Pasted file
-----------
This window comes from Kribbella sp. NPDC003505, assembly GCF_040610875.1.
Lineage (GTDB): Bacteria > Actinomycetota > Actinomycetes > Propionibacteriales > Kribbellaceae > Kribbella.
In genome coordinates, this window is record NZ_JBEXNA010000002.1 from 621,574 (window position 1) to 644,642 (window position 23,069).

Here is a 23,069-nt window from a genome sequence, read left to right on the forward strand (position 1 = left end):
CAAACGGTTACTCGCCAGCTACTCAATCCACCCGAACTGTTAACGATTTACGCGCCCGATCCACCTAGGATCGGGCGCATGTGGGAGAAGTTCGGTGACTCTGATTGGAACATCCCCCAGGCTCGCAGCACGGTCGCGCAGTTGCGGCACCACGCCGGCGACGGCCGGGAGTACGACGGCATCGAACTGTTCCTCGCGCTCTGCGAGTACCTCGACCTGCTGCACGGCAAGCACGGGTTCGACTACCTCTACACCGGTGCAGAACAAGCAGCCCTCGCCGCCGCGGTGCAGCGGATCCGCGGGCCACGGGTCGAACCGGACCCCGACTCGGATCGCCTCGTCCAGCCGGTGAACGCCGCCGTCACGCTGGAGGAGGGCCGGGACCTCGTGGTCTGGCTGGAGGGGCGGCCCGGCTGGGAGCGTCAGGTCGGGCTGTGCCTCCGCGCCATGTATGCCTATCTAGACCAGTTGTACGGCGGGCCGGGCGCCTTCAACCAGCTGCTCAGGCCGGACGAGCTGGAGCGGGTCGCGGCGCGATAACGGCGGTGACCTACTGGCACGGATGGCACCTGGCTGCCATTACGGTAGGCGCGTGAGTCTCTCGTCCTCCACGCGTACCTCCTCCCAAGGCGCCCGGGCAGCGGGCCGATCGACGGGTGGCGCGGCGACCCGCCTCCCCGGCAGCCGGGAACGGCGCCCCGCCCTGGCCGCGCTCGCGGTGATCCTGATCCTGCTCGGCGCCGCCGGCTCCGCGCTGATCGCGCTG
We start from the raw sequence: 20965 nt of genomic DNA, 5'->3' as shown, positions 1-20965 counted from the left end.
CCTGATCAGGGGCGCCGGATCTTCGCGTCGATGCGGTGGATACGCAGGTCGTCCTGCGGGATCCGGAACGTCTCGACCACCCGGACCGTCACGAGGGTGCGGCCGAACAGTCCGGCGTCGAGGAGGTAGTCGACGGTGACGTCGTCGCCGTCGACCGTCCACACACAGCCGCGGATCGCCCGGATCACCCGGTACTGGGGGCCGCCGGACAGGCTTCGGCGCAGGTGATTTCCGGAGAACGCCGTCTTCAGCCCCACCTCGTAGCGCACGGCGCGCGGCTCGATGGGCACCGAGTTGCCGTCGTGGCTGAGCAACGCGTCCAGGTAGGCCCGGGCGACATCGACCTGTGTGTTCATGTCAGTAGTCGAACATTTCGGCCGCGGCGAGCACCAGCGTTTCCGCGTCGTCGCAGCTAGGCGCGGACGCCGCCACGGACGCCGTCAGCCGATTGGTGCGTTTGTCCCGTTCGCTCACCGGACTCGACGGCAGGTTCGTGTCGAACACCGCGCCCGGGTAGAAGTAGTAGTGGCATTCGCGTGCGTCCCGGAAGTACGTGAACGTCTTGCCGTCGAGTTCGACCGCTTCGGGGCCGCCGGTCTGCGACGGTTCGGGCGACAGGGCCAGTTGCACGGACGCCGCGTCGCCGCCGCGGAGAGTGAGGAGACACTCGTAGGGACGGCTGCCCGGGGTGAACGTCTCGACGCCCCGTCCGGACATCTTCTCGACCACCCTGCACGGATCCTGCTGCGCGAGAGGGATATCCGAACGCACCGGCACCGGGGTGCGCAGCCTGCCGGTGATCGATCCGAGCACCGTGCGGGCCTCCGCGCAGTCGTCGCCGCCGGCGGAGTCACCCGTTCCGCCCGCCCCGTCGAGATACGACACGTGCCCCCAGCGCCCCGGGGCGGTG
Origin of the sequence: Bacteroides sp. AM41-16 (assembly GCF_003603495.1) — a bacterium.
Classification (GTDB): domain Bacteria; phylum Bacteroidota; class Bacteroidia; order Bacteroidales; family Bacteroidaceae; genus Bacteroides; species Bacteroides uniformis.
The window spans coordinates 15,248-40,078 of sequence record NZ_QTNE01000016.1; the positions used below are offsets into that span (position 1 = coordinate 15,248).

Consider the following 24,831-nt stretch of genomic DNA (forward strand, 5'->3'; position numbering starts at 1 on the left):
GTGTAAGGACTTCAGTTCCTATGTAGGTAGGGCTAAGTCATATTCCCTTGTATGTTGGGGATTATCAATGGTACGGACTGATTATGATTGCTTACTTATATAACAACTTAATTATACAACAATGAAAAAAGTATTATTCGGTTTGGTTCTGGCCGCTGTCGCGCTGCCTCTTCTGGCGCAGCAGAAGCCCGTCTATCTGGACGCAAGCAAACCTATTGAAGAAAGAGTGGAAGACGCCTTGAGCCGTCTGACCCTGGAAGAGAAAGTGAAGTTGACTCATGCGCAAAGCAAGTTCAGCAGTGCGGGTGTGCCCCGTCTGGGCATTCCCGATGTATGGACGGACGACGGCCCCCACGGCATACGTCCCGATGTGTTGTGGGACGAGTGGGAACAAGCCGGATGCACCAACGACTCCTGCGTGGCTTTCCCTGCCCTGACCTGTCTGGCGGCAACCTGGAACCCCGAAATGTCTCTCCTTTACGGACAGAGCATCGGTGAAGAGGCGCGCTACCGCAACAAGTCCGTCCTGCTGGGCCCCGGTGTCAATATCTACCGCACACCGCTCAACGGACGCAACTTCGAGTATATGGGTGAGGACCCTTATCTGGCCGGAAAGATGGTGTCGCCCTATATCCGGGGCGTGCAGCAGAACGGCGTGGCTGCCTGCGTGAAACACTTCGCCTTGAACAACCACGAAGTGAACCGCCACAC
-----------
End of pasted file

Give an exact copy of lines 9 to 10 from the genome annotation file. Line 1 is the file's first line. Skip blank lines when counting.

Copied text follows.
Classification (GTDB): domain Bacteria; phylum Bacteroidota; class Bacteroidia; order Bacteroidales; family Bacteroidaceae; genus Bacteroides; species Bacteroides uniformis.
The window spans coordinates 15,248-40,078 of sequence record NZ_QTNE01000016.1; the positions used below are offsets into that span (position 1 = coordinate 15,248).